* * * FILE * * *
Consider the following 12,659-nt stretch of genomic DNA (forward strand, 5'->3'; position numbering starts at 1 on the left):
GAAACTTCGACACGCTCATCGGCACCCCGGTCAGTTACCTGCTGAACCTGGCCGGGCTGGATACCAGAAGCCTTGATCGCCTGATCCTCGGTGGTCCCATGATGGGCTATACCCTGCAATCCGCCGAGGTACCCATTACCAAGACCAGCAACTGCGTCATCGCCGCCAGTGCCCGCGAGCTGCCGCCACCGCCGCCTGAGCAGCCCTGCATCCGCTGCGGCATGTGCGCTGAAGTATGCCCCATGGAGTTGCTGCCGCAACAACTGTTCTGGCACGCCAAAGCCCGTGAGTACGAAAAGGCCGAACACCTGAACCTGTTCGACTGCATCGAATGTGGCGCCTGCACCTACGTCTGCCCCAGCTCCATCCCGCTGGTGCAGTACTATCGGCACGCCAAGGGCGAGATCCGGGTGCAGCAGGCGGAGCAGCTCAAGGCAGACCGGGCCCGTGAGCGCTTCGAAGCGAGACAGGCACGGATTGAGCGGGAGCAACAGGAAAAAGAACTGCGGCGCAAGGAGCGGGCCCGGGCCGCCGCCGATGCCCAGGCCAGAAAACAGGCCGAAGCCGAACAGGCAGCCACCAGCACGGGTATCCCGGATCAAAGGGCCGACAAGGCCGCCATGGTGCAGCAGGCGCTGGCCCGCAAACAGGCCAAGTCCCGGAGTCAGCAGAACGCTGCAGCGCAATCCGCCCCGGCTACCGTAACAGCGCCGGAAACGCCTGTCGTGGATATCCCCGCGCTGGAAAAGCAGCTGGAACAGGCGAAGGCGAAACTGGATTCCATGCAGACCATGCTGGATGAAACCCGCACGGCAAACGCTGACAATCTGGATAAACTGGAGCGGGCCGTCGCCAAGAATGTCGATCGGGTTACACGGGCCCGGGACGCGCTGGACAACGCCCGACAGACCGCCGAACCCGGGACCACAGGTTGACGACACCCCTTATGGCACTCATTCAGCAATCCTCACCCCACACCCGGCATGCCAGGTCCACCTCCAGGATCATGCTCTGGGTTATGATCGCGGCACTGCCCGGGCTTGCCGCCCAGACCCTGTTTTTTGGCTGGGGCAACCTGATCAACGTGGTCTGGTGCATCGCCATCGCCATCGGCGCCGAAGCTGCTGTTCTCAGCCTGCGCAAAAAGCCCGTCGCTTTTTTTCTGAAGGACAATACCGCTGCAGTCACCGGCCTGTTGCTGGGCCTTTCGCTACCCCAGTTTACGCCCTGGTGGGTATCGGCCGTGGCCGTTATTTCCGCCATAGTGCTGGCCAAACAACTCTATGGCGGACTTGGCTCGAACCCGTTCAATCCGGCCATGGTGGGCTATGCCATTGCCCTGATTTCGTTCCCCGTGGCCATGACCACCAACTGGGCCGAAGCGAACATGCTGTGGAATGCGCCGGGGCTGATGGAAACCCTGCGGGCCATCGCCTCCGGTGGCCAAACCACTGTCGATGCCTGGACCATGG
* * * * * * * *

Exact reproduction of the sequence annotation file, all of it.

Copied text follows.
Consider the following 12,659-nt stretch of genomic DNA (forward strand, 5'->3'; position numbering starts at 1 on the left):
GAAACTTCGACACGCTCATCGGCACCCCGGTCAGTTACCTGCTGAACCTGGCCGGGCTGGATACCAGAAGCCTTGATCGCCTGATCCTCGGTGGTCCCATGATGGGCTATACCCTGCAATCCGCCGAGGTACCCATTACCAAGACCAGCAACTGCGTCATCGCCGCCAGTGCCCGCGAGCTGCCGCCACCGCCGCCTGAGCAGCCCTGCATCCGCTGCGGCATGTGCGCTGAAGTATGCCCCATGGAGTTGCTGCCGCAACAACTGTTCTGGCACGCCAAAGCCCGTGAGTACGAAAAGGCCGAACACCTGAACCTGTTCGACTGCATCGAATGTGGCGCCTGCACCTACGTCTGCCCCAGCTCCATCCCGCTGGTGCAGTACTATCGGCACGCCAAGGGCGAGATCCGGGTGCAGCAGGCGGAGCAGCTCAAGGCAGACCGGGCCCGTGAGCGCTTCGAAGCGAGACAGGCACGGATTGAGCGGGAGCAACAGGAAAAAGAACTGCGGCGCAAGGAGCGGGCCCGGGCCGCCGCCGATGCCCAGGCCAGAAAACAGGCCGAAGCCGAACAGGCAGCCACCAGCACGGGTATCCCGGATCAAAGGGCCGACAAGGCCGCCATGGTGCAGCAGGCGCTGGCCCGCAAACAGGCCAAGTCCCGGAGTCAGCAGAACGCTGCAGCGCAATCCGCCCCGGCTACCGTAACAGCGCCGGAAACGCCTGTCGTGGATATCCCCGCGCTGGAAAAGCAGCTGGAACAGGCGAAGGCGAAACTGGATTCCATGCAGACCATGCTGGATGAAACCCGCACGGCAAACGCTGACAATCTGGATAAACTGGAGCGGGCCGTCGCCAAGAATGTCGATCGGGTTACACGGGCCCGGGACGCGCTGGACAACGCCCGACAGACCGCCGAACCCGGGACCACAGGTTGACGACACCCCTTATGGCACTCATTCAGCAATCCTCACCCCACACCCGGCATGCCAGGTCCACCTCCAGGATCATGCTCTGGGTTATGATCGCGGCACTGCCCGGGCTTGCCGCCCAGACCCTGTTTTTTGGCTGGGGCAACCTGATCAACGTGGTCTGGTGCATCGCCATCGCCATCGGCGCCGAAGCTGCTGTTCTCAGCCTGCGCAAAAAGCCCGTCGCTTTTTTTCTGAAGGACAATACCGCTGCAGTCACCGGCCTGTTGCTGGGCCTTTCGCTACCCCAGTTTACGCCCTGGTGGGTATCGGCCGTGGCCGTTATTTCCGCCATAGTGCTGGCCAAACAACTCTATGGCGGACTTGGCTCGAACCCGTTCAATCCGGCCATGGTGGGCTATGCCATTGCCCTGATTTCGTTCCCCGTGGCCATGACCACCAACTGGGCCGAAGCGAACATGCTGTGGAATGCGCCGGGGCTGATGGAAACCCTGCGGGCCATCGCCTCCGGTGGCCAAACCACTGTCGATGCCTGGACCATGG